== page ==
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Guinea: Containing the measles epidemic
Médecins Sans Frontières/Doctors Without Borders (MSF) has just finished its mass vaccination campaign against measles in Conakry, Guinea.
The following account by Ibrahim Dialo, MSF's country manager in Guinea, explains how the campaign unfolded.
"Across 10 days, 649,000 children aged between six months to 10-years-old were vaccinated.
Supporting the Ministry of Health, we mobilised 126 teams of 13 people to 164 vaccination sites throughout the capital, including on some small islands off the coast.
Our initial target was to vaccinate one million children in the city. However, the Guinean National Institute of Statistics scaled down its population estimates for Conakry from one million children in this age group to 686,000.
Based on this new figure, we estimate having reached 94.7 percent of our target. This really good result is to be confirmed by an independent study.
The impact of measles in Guinea
Since the declaration of the measles epidemic on 8 February 2017, 3,906 measles cases have been confirmed, resulting in 20 deaths.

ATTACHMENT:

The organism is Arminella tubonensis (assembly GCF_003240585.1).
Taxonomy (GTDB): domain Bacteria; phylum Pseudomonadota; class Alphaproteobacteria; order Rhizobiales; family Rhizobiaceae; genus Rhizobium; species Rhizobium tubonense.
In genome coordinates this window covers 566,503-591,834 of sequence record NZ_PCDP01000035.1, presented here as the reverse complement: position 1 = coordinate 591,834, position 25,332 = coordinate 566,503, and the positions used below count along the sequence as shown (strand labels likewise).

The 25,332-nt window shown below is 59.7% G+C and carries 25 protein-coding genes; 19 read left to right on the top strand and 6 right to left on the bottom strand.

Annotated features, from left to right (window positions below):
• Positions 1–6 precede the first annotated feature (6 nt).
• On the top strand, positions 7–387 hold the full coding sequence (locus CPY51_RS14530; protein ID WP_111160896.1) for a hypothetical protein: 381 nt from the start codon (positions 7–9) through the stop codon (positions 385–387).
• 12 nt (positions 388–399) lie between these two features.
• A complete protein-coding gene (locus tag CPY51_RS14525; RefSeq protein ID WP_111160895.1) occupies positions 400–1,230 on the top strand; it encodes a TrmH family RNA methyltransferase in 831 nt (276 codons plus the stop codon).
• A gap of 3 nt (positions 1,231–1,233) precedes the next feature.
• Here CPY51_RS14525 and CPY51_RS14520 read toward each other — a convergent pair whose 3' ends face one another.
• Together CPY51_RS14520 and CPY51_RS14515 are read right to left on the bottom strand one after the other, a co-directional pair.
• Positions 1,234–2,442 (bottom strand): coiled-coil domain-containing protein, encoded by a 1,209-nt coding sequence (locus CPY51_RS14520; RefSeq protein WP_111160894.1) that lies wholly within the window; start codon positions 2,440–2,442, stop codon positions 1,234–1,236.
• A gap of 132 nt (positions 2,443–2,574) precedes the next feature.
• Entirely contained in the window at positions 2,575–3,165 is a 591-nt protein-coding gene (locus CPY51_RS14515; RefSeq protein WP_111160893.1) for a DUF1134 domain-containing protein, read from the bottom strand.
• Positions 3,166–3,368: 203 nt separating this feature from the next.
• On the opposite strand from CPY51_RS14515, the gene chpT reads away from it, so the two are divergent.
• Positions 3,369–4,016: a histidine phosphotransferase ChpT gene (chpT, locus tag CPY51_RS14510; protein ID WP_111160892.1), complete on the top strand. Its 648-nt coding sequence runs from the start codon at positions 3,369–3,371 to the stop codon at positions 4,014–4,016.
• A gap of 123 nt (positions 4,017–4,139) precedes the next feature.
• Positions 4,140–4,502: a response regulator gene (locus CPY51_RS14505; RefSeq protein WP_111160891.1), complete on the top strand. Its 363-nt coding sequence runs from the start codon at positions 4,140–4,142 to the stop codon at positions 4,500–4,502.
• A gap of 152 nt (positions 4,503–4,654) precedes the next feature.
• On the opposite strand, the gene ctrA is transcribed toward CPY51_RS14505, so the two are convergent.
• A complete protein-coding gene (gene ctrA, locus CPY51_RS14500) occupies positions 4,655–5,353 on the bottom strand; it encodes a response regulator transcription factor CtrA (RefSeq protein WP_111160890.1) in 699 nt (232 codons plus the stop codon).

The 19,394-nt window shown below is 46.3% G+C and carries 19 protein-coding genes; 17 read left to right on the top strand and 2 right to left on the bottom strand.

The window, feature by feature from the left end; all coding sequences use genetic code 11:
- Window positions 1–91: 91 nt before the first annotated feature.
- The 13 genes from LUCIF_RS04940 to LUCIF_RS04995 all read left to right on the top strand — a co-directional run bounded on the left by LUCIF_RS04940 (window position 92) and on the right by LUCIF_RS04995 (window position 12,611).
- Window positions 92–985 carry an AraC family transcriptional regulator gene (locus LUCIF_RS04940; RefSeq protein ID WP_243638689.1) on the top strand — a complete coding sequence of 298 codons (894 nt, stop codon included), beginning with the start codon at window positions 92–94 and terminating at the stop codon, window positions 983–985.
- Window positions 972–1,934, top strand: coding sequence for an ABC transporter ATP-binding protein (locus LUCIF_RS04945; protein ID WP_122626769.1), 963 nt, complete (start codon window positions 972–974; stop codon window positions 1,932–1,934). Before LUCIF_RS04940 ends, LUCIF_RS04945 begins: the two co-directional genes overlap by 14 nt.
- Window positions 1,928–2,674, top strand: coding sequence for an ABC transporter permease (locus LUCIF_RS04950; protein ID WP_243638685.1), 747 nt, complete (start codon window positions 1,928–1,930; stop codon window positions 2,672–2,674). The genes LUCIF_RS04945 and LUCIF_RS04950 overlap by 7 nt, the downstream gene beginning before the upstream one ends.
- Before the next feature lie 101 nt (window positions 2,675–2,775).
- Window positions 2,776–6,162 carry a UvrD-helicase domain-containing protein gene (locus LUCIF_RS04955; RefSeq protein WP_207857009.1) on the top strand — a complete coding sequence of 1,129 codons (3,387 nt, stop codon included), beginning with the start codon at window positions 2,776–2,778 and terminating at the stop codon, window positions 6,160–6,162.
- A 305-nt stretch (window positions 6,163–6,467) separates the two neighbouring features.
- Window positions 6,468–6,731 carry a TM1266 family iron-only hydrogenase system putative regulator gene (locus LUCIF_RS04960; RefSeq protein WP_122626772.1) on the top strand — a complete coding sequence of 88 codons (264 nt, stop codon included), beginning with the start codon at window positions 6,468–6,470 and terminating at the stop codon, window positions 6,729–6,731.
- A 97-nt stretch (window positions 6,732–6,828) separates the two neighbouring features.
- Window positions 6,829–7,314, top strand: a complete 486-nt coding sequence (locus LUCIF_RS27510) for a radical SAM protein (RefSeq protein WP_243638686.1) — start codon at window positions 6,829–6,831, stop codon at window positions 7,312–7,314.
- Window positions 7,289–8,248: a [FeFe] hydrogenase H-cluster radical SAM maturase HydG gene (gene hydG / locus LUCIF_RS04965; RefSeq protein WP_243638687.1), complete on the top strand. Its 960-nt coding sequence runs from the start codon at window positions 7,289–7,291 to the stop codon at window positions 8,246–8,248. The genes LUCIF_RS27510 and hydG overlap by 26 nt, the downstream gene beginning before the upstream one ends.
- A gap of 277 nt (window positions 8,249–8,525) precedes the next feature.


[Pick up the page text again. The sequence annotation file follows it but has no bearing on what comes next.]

This is made all the worse considering measles can easily be avoided with the vaccine.
In Conakry, MSF supported 30 health centers in the management of mild measles cases, including the Nongo hospital. Here, the most severe cases were hospitalised.
So far 5,004 children have been treated at these centres and 42 have been hospitalised.
This is considered a relatively low number considering how much the measles epidemic had already spread.
Our post-vaccination study will tell us how well the population is protected now. It might also tell us if a lot of cases did not consult us or possibly died at home, which would mean that people's access to care was a problem.
Routine measles vaccination programmes
One year ago, there was a similar mass measles vaccination campaign in Conakry. Considering this, the large majority of children in Guinea's capital should have received the full two doses of vaccines needed to be optimally protected.
The Guinean government will soon be launching a vaccination campaign in the rest of the country (except for Nzérékoré, where the NGO ALIMA has already vaccinated the population).
However, the most important thing to do is to improve the routine vaccination programmes in Guinea: Every child should be vaccinated when they reach a certain age in their local health center. This model is seen widely in developed countries.
When routine vaccination programs work well, there is no need for expensive, logistically difficult catch-up campaigns.
Fixing routine vaccination programmes is easier said than done, however.
It would require strong backing from international partners, especially in Guinea, where the perennially weak health system is still reeling from the devastating Ebola epidemic."